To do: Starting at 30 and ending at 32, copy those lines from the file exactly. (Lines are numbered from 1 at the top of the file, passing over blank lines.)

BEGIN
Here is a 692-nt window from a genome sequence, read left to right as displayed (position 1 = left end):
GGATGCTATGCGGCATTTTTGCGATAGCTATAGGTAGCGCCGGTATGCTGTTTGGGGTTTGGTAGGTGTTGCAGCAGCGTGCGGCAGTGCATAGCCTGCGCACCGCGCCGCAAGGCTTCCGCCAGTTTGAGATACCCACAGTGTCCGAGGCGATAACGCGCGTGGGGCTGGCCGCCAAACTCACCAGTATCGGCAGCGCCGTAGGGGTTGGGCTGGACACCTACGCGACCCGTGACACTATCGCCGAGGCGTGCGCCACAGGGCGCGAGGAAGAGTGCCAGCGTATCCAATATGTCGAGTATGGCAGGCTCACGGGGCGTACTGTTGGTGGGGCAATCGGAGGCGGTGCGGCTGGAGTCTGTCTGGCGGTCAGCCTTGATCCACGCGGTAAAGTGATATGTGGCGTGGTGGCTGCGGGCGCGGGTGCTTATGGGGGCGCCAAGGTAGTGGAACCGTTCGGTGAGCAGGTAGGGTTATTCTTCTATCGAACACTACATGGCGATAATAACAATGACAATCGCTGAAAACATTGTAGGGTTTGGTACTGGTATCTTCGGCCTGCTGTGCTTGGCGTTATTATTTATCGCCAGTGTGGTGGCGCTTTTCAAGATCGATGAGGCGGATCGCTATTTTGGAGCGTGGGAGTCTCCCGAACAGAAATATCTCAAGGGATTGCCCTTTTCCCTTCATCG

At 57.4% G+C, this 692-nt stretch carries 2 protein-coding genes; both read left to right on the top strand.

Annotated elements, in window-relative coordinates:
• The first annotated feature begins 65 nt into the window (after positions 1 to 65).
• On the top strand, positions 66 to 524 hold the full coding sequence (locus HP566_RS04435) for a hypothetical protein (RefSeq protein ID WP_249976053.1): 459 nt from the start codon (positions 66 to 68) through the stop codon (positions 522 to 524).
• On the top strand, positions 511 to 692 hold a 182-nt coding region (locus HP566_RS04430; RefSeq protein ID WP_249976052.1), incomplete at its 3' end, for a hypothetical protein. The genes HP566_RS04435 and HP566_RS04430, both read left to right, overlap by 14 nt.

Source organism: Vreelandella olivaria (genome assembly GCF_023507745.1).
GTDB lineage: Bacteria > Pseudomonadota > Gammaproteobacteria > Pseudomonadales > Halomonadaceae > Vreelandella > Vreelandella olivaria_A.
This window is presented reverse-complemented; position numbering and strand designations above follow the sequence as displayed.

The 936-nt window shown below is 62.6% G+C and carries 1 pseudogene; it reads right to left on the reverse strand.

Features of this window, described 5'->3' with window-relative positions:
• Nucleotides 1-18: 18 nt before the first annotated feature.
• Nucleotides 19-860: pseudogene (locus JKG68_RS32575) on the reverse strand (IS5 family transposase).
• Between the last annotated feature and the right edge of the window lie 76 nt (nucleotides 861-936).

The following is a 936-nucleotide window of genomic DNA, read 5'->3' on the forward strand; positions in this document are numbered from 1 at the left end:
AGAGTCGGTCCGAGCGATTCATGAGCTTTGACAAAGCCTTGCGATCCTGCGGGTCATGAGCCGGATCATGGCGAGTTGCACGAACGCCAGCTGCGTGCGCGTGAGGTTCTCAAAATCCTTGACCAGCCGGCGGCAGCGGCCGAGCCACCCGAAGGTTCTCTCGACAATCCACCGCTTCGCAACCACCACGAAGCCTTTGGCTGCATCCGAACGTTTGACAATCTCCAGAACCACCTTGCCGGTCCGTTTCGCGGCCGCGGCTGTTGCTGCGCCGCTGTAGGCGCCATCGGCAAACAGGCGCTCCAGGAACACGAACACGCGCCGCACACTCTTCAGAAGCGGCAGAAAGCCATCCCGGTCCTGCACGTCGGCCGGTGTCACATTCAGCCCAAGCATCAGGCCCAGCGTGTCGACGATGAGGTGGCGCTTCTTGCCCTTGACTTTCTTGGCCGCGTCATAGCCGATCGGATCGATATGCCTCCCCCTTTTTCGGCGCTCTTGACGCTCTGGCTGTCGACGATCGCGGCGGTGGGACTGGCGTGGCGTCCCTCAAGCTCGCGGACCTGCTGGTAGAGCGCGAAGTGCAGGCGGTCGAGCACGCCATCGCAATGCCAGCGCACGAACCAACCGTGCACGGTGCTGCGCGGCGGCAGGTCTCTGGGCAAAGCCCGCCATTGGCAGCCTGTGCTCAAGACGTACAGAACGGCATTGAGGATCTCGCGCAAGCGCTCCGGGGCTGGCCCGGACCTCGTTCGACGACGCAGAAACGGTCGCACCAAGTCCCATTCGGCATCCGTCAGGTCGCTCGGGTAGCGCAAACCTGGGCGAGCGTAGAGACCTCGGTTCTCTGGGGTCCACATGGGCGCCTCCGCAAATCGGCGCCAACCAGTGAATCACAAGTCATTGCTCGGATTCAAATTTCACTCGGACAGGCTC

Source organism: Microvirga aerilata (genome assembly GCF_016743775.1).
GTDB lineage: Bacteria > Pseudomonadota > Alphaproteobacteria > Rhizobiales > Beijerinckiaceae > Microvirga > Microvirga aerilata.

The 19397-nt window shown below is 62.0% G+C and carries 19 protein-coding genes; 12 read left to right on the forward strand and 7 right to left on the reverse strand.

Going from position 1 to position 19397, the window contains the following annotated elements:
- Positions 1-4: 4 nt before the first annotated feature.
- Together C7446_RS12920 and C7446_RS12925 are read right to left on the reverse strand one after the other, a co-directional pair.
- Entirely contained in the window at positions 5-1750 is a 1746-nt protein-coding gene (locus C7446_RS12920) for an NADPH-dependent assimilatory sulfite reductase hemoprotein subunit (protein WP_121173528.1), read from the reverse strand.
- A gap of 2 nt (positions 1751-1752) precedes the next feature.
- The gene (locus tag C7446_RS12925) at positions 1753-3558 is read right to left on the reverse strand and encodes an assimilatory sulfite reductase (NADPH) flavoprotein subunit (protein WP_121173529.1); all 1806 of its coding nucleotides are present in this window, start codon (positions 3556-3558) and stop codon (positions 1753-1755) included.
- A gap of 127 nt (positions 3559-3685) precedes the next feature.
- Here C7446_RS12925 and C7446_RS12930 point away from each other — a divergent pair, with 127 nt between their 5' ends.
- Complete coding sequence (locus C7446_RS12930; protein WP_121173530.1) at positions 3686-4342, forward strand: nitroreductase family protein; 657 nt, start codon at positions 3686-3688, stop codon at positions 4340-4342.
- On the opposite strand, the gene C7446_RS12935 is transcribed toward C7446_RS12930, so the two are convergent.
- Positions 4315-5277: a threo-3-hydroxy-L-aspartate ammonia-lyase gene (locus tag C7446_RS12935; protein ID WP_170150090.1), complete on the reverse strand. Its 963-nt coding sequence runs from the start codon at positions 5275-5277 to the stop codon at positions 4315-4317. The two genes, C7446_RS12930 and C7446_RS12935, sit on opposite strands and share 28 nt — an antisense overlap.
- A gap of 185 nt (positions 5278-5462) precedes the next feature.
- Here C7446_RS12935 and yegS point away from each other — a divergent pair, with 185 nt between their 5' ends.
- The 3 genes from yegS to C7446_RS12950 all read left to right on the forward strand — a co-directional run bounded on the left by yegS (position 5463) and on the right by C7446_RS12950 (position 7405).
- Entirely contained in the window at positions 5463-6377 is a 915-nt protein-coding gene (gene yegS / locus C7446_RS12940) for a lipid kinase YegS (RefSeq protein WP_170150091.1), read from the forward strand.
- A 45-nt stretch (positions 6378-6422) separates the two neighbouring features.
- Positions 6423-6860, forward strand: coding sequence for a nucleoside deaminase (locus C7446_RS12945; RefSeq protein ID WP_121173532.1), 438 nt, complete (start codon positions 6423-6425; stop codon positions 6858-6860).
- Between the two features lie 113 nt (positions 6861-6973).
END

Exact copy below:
- On the opposite strand, the gene C7446_RS12935 is transcribed toward C7446_RS12930, so the two are convergent.
- Positions 4315-5277: a threo-3-hydroxy-L-aspartate ammonia-lyase gene (locus tag C7446_RS12935; protein ID WP_170150090.1), complete on the reverse strand. Its 963-nt coding sequence runs from the start codon at positions 5275-5277 to the stop codon at positions 4315-4317. The two genes, C7446_RS12930 and C7446_RS12935, sit on opposite strands and share 28 nt — an antisense overlap.
- A gap of 185 nt (positions 5278-5462) precedes the next feature.